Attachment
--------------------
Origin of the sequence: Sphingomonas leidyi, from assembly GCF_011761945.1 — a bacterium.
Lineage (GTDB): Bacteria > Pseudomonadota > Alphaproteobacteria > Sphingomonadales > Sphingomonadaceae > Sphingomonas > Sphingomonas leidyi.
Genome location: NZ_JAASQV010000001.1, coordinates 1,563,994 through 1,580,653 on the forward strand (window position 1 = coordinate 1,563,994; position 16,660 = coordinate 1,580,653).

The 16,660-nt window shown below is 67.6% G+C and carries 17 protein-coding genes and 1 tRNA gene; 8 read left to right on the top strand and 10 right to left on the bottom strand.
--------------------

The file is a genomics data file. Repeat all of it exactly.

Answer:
Origin of the sequence: Sphingomonas leidyi, from assembly GCF_011761945.1 — a bacterium.
Lineage (GTDB): Bacteria > Pseudomonadota > Alphaproteobacteria > Sphingomonadales > Sphingomonadaceae > Sphingomonas > Sphingomonas leidyi.
Genome location: NZ_JAASQV010000001.1, coordinates 1,563,994 through 1,580,653 on the forward strand (window position 1 = coordinate 1,563,994; position 16,660 = coordinate 1,580,653).

The 16,660-nt window shown below is 67.6% G+C and carries 17 protein-coding genes and 1 tRNA gene; 8 read left to right on the top strand and 10 right to left on the bottom strand.